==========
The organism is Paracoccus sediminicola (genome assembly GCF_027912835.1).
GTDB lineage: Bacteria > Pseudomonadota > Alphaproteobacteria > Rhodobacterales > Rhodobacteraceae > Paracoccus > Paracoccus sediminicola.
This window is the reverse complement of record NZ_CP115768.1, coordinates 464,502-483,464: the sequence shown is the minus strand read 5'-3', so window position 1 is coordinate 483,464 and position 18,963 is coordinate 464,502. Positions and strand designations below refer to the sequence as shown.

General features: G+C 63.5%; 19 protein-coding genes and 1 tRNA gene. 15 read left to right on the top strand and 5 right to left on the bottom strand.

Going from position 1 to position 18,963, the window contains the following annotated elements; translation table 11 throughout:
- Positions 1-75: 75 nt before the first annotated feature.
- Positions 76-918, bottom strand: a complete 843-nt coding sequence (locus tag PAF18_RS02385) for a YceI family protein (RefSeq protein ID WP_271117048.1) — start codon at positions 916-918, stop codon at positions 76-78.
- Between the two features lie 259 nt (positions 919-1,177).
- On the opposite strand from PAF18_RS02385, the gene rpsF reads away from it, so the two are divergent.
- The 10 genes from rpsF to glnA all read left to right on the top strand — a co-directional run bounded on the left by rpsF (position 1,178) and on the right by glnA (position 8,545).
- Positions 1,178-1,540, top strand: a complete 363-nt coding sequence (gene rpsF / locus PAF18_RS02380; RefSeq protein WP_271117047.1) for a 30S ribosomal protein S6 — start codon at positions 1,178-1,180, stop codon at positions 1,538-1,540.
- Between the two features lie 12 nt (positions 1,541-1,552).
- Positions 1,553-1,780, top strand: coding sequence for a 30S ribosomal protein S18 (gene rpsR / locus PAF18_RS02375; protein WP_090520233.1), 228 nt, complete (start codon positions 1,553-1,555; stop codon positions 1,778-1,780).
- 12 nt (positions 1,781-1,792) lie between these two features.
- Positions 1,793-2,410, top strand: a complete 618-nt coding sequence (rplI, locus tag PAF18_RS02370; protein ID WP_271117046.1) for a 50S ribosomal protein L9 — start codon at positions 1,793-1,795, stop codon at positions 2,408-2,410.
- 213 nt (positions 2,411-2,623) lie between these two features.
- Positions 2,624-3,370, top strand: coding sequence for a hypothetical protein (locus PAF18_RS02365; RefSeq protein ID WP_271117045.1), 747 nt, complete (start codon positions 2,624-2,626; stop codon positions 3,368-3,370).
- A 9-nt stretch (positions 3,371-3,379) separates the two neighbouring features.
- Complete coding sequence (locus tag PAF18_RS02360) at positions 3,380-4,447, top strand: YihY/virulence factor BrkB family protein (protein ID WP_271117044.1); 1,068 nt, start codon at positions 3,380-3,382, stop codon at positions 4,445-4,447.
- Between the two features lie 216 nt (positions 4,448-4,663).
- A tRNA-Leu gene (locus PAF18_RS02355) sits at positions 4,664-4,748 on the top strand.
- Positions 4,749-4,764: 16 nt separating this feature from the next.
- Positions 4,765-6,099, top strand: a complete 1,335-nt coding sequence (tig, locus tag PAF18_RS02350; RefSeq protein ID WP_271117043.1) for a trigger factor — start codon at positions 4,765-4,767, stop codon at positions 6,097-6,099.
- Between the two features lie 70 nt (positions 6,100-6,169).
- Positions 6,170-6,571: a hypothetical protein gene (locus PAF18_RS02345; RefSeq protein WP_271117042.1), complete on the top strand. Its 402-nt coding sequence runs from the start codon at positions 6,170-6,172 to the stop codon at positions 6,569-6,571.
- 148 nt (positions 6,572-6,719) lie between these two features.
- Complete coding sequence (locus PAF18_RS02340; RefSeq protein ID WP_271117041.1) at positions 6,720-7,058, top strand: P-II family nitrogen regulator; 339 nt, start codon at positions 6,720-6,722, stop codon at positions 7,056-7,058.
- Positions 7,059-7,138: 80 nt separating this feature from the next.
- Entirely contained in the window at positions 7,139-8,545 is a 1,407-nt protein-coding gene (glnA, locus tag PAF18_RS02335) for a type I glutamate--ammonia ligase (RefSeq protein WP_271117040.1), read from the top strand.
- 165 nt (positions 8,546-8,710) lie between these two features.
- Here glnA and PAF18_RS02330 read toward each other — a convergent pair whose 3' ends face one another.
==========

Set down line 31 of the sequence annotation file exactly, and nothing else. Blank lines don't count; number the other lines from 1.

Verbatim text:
- Here glnA and PAF18_RS02330 read toward each other — a convergent pair whose 3' ends face one another.